Business Today

From the Editor

Sexual harassment can be crude and overt or very subtle, but you know you are being sexually harassed when you experience it.

Chaitanya Kalbag | Print Edition: October 17, 2010

Sexual harassment can be crude and overt or very subtle, but you know you are being sexually harassed when you experience it. Those around you may even be oblivious to it, especially if the dominant work culture is male. Harassment is upsetting, threatening, and insidious. It can be obliquely transmitted through glance or gesture or touch and teasing remark. It can sneak up on you at a raucous office party. It can even be non-sexual, through workplace policies, lack of consideration, organisational indifference, or lackadaisical enforcement of rules of conduct.

We spend a very big chunk of our waking days at work, often in the closed confines of a modern-day wage slave galley, elbow-to-elbow with our keyboards and our computer screens. We should not only look forward to going to work, but feel safe and happy as well at work. Productivity, innovation and ultimately profitability are inextricably linked to a motivated workforce.

Does this happen? Not in abundance in India, where we are inundated by self-congratulatory predictions of when we will surpass China in GDP growth, become the world's third-largest economy, and experience truly inclusive prosperity. It is shocking that it has taken our mandarins years to draft legislation on sexual harassment. The Protection of Women Against Sexual Harassment at Workplace Bill is only just wending its way to the Union Cabinet.

In the absence of legislation, our justice system stepped into the breach, albeit half a century after independence. Chief Justice J.S. Verma headed the Supreme Court bench that handed down a brilliantly lucid judgment in August 1997 in Vishaka vs State of Rajasthan. Verma, who wrote the ruling, took the position that gender equality was a fundamental right. Laying down the law, the court listed the different forms sexual harassment can take and ordered government and private-sector employers to amend service rules, set up complaints mechanisms, and ensure punishment. "Appropriate work conditions should be provided in respect of work, leisure, health and hygiene to further ensure that there is no hostile environment towards women at workplaces and no employee woman (sic) should have reasonable grounds to believe that she is disadvantaged in connection with her employment," the ruling said.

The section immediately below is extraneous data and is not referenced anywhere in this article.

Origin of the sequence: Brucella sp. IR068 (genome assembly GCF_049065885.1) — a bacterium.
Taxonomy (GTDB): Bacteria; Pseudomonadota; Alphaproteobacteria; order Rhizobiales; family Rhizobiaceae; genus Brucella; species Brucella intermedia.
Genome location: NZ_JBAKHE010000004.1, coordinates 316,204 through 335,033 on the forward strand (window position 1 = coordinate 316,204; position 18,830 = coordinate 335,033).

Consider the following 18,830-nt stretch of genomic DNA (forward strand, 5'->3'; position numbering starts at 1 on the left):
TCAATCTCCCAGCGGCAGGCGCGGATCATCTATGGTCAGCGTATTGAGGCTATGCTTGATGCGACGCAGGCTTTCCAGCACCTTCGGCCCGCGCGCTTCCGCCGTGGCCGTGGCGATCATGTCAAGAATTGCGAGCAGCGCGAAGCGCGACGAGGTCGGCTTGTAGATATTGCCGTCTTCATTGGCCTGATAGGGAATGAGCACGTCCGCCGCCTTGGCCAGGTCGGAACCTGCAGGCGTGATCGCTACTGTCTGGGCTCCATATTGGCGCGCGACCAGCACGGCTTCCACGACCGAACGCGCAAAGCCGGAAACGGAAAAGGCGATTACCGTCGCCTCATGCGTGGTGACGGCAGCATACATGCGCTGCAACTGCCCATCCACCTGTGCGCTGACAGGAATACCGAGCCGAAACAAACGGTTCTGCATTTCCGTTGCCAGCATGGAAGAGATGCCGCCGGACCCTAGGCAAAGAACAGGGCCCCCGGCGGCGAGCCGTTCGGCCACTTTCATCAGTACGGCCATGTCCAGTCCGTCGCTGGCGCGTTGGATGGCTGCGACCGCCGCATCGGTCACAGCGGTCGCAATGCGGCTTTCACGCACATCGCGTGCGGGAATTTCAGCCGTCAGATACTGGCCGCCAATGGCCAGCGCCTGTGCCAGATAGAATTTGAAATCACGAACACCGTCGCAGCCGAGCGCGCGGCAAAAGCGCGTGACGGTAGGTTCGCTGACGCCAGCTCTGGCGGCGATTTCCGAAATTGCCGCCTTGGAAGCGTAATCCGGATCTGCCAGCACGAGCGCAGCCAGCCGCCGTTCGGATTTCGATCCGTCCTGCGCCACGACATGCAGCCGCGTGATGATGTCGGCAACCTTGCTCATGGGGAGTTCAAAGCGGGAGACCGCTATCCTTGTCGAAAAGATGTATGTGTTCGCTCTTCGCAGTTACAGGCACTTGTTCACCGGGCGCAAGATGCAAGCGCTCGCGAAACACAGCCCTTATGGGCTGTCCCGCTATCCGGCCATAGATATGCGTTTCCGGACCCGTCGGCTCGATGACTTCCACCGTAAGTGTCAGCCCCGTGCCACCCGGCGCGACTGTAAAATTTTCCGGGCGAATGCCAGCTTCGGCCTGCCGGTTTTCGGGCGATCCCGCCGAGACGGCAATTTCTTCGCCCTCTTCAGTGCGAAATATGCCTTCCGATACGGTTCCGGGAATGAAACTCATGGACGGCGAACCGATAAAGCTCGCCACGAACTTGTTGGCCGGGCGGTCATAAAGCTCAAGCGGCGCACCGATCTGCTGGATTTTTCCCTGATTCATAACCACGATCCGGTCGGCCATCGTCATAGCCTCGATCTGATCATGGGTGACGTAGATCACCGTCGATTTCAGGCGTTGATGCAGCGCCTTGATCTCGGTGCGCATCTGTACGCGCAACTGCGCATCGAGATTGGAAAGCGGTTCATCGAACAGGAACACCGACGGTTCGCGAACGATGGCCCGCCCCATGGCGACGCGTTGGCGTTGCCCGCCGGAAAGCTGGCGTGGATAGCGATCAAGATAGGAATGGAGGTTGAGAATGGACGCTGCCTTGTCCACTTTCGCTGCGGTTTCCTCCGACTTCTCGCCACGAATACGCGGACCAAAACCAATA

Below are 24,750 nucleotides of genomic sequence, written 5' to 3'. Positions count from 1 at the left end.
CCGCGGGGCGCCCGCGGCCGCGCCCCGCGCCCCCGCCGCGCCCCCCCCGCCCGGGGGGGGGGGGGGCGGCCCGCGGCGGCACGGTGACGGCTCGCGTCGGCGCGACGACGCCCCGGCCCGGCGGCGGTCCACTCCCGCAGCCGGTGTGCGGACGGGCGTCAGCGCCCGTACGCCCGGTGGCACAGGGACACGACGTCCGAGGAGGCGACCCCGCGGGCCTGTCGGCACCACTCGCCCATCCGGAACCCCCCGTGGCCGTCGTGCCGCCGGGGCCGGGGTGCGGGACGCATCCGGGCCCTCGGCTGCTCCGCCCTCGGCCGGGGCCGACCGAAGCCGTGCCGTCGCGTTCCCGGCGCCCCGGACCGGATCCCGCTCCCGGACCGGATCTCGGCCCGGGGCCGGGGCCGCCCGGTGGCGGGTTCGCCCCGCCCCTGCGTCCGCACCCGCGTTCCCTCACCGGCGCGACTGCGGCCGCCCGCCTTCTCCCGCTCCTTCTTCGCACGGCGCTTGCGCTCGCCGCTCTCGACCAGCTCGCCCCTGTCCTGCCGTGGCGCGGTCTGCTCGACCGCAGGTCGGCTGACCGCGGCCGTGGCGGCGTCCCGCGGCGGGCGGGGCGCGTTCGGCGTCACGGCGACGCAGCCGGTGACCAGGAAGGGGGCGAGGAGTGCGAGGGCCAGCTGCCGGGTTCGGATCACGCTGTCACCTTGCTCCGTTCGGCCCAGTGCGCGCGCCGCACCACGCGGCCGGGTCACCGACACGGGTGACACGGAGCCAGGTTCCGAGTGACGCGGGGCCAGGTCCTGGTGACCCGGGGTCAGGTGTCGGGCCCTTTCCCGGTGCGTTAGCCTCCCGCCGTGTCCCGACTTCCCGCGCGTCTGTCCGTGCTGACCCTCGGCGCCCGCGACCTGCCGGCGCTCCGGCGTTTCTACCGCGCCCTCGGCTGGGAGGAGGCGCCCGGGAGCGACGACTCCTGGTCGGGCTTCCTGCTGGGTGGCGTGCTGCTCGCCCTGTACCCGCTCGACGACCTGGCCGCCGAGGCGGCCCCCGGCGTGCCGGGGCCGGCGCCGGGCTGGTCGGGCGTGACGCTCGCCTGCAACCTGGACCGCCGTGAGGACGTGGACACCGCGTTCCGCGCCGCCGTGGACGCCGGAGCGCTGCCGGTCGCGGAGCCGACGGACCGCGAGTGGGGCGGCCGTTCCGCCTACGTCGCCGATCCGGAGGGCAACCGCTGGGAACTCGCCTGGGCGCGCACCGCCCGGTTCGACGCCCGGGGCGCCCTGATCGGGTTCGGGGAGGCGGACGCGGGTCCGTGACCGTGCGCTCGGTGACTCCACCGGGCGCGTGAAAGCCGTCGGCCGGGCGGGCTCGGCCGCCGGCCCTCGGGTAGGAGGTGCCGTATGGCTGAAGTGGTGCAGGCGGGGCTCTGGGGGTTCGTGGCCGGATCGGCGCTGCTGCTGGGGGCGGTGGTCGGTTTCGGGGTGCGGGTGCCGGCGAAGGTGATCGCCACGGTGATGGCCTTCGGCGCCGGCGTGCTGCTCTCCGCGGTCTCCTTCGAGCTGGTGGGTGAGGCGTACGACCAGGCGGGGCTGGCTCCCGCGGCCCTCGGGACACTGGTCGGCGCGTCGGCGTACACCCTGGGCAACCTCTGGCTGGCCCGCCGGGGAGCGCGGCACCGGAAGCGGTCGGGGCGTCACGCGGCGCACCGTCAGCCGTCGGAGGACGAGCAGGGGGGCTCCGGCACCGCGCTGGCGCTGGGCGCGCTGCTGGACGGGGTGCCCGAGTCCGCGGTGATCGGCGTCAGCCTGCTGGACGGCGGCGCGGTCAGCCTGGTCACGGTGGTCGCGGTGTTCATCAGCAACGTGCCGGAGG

Verma, who headed the National Human Rights Commission after he stepped down as Chief Justice, told me that he felt much progress had been made both in the public and private sectors since that ruling 13 years ago. "The mere fact that without any legislation service rules have been amended and the private sector has also come forward is encouraging," he said. "Even laws take time to be implemented." But Indira Jaising, an Additional Solicitor-General of India and a fiery defender of women's rights, is not so sanguine. She told me gender in the workplace was a "dismal state of affairs" and accused the private sector, in particular, of "collusion between top management and the people who harass". Read her sobering column.

With women now constituting well over a third of the workforce, how bad are things? What are companies doing to improve awareness, ensure compliance, and penalise wrongdoers? What best practices have been adopted, and what more needs to be done? Saumya Bhattacharya and Puja Mehra spent weeks talking to women, rights groups, lawyers, HR professionals, psychologists, and senior company officials to piece together the thoughtprovoking cover package that begins on page 40. We hope it will trigger debate and lead to more equal workplaces

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